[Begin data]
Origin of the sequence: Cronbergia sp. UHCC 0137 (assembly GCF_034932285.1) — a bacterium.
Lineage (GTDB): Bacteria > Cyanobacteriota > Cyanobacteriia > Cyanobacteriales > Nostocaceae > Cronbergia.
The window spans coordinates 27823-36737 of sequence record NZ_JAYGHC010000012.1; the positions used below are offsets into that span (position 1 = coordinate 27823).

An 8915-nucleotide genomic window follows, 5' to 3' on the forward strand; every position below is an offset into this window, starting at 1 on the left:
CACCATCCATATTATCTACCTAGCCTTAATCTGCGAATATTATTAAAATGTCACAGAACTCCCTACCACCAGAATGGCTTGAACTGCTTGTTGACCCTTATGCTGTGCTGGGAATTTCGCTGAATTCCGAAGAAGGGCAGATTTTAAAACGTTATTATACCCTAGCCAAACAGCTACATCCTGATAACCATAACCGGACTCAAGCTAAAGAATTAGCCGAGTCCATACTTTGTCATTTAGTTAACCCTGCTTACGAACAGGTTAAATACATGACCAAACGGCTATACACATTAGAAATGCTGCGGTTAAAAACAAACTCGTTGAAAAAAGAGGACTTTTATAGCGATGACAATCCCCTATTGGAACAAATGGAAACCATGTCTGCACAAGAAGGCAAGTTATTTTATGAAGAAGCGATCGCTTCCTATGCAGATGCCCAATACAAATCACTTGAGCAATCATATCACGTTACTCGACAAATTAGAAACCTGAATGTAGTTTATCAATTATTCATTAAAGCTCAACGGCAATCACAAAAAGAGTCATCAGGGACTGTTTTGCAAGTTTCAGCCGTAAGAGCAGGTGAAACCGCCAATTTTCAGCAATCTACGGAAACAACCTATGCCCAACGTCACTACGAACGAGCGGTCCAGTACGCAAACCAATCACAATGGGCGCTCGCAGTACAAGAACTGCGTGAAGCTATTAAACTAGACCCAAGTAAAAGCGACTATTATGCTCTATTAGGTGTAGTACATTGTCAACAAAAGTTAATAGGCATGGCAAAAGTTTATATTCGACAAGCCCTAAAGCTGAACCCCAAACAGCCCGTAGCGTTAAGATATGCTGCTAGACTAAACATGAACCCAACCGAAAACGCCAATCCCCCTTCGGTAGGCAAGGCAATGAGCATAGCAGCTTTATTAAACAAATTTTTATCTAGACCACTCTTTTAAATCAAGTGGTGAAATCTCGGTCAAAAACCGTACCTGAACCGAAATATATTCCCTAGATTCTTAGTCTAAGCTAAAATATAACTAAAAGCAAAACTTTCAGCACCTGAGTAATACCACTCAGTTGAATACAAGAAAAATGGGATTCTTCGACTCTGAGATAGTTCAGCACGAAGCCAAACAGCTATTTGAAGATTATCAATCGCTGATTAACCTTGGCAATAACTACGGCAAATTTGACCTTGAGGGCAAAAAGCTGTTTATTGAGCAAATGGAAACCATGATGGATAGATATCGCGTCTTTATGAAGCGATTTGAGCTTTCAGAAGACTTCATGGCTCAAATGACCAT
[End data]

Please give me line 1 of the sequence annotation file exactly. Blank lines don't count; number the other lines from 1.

Origin of the sequence: Cronbergia sp. UHCC 0137 (assembly GCF_034932285.1) — a bacterium.